Date of Award

Spring 1993

Degree Type

Thesis - Restricted

Degree Name

Master of Science (MS)

Department

Physics

First Advisor

Pedrotti, Frank L.

Second Advisor

Islam, Quazi

Third Advisor

Day, Anthony Roy

Abstract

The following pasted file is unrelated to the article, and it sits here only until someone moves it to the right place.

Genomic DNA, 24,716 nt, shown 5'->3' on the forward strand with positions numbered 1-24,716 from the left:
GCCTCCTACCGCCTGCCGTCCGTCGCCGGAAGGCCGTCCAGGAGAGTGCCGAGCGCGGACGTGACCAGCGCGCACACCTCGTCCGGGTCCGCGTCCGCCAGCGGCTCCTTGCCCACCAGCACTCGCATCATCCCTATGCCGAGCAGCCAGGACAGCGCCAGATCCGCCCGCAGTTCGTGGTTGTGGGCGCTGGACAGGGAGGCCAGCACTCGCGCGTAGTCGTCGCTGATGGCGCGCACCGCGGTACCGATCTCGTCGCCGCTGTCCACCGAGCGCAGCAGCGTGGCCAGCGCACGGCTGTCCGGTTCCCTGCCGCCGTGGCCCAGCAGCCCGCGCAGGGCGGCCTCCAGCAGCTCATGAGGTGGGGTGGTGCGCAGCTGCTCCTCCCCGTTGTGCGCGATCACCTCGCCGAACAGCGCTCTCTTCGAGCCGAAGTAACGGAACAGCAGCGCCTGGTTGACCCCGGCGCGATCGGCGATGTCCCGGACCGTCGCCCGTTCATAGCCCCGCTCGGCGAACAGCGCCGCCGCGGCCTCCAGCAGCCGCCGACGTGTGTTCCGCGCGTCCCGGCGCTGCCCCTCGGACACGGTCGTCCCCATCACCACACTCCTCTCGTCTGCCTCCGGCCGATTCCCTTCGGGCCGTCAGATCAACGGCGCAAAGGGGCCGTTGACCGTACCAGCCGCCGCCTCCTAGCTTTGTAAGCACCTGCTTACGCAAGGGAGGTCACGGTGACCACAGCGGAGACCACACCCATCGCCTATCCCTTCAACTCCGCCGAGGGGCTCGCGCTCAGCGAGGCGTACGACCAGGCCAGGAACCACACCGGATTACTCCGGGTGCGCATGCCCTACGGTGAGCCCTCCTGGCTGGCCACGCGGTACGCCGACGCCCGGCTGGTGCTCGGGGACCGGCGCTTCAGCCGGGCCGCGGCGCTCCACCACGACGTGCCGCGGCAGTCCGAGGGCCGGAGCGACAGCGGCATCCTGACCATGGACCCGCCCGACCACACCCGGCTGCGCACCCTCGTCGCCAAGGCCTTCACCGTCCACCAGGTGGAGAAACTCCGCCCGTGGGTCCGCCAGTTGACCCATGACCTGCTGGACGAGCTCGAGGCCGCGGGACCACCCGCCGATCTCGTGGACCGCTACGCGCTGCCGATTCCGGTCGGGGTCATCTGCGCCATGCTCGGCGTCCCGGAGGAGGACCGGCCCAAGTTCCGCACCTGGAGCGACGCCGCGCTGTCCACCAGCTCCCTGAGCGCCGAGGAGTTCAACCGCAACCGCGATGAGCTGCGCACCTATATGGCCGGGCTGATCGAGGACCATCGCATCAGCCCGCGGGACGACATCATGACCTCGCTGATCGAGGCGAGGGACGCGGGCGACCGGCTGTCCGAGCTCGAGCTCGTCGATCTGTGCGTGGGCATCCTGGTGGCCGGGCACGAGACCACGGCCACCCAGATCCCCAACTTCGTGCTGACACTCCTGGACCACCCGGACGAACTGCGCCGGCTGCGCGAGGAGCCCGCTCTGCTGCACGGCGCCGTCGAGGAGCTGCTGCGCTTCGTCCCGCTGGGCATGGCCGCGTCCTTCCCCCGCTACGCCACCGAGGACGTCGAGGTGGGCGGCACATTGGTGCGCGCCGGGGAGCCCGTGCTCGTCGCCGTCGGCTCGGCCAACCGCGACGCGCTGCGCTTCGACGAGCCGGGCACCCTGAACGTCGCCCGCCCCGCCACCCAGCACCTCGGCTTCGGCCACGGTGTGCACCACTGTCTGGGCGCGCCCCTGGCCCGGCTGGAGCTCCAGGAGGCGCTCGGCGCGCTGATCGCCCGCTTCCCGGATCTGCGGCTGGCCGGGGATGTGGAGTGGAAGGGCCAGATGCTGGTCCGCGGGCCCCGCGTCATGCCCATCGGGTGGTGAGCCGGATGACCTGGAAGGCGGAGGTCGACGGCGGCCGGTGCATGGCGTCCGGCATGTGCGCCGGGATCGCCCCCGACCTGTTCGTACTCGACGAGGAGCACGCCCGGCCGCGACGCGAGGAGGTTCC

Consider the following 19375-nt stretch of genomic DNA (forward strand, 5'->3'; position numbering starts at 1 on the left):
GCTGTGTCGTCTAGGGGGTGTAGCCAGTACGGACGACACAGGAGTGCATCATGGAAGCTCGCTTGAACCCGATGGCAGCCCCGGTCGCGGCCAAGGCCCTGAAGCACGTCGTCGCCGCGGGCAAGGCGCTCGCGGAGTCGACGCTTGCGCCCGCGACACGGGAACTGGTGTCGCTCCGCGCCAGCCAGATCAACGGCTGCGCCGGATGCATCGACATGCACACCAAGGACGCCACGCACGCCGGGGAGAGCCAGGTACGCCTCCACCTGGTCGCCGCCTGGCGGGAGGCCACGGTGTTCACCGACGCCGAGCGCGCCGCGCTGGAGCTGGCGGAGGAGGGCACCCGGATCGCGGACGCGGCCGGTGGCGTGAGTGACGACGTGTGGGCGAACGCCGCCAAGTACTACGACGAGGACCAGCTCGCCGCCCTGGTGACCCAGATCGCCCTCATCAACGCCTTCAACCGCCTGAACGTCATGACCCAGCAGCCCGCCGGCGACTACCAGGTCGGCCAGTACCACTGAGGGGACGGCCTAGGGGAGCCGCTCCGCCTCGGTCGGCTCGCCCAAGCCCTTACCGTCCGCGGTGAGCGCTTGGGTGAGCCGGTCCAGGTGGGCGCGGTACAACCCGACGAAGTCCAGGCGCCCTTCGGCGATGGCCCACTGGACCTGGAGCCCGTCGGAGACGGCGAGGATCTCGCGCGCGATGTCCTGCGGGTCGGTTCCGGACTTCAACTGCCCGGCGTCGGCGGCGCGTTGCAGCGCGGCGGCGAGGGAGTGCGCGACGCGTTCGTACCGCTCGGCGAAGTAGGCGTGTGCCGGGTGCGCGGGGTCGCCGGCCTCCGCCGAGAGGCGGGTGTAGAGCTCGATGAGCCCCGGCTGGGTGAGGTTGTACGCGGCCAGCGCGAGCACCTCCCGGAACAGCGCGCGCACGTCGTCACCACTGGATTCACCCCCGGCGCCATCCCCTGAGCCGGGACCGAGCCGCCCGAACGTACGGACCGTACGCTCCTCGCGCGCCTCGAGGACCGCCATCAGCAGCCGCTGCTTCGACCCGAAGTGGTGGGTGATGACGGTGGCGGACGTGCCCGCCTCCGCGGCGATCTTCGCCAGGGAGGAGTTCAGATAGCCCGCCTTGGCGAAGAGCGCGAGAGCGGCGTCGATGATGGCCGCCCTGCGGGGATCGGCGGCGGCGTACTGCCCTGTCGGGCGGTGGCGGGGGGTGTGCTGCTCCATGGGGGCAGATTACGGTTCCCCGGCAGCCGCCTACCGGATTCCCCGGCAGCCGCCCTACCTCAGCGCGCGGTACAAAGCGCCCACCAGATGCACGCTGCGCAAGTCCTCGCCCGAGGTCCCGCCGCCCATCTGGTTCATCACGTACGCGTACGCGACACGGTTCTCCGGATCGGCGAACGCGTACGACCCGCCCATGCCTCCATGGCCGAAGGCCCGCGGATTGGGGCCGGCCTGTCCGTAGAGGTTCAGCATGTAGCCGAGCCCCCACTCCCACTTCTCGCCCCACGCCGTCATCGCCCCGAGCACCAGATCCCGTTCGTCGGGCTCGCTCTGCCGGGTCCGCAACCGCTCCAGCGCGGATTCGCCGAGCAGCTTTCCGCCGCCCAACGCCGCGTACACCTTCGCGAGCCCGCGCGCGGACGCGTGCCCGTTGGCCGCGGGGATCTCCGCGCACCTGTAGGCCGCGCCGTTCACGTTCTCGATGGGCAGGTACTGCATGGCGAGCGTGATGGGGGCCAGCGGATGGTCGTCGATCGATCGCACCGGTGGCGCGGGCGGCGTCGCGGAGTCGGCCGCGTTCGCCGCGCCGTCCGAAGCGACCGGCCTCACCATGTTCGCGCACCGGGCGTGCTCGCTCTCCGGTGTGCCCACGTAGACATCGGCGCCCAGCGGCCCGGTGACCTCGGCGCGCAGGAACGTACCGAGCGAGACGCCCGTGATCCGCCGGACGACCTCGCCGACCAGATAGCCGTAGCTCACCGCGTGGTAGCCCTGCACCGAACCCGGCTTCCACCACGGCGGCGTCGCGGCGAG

Progress towards understanding, and then using, semiconductors of the III-V compound family MS come fitfully in the past three decades, encouraging jests such as tMt "gallium arsenide is the material of the future, and will always remain so." Yet despite some unfulfilled device expectations in the early years (hampered by primitive materials technology and by ignorance of the GaAs band structure and its consequences), gallium arsenide MS remained of interest to both scientists and technologists. From a practical point of view, sustained interest in GaAs was first rewarded by the GaAs injection laser, and then by various kinds of microwave devices. The technologies of crystal growth, epitaxy, and device processing have now all progressed to a point at which greatly enlarged horizons have appeared for GaAs utilization in integrated circuits and in optoelectronics. For example, several reports have now appeared in the literature on improved uniformity of semi-insulating (SI) GaAs used in the fabrication of high-speed electronic devices such as field effect transistors (FET) and integrated circuits after post growth annealing at temperatures near 800"C. For light emitting devices, on the other hand, doping of III-V semiconductor crystals with rare earth ions is an attractive approach. In contrast to other III-V optoelectronic devices, the luminescence (due to rare earth internal transitions) is practically independent of the III-V host crystal and of its band gap energy. In case of erbium, the luminescence occur at 1.54jJm wavelength. Therefore III-V:Er systems are interesting materials for application in optical fiber communication systems. In the last decade, several III-V semiconductor compounds doped with rare earth ions have been intensively investigated for their possible applications in optoelectronic devices. Many papers Mve reported the results of research on their photoluminescence spectra and optical properties. There is still very little known, however, concerning their electrical activity. Only a.few articles have been concerned with this aspect. Study of the electrical properties, when supported by photoluminescence research, is important in reaching an understanding of the mechanism for efficient activation of the luminescence observed. In this thesis we have tried to develop a better understanding of the transport properties of the alloy semiconductor Aluminum Gallium Arsenide systematically doped, by ion implantation technique, with erbium. We employed the Van der Pauw method to measure the electrical properties such as the Hall mobility, carrier concentration, carrier type and sheet resistivity. Our investigation reveals that most of the implanted erbium ions form complexes in the AIGaAs lattice and that majority of these ions reside on cation sites after annealing. Unfortunately our samples had a very high substrate impurity concentration, which prevented us from putting forward any assertive remarks regarding the change in electrical activity caused by these ions. The results reported here represent an initial or feasibility study of a small number of samples, undertaken to determine whether a more systematic (and costly) study is justified.

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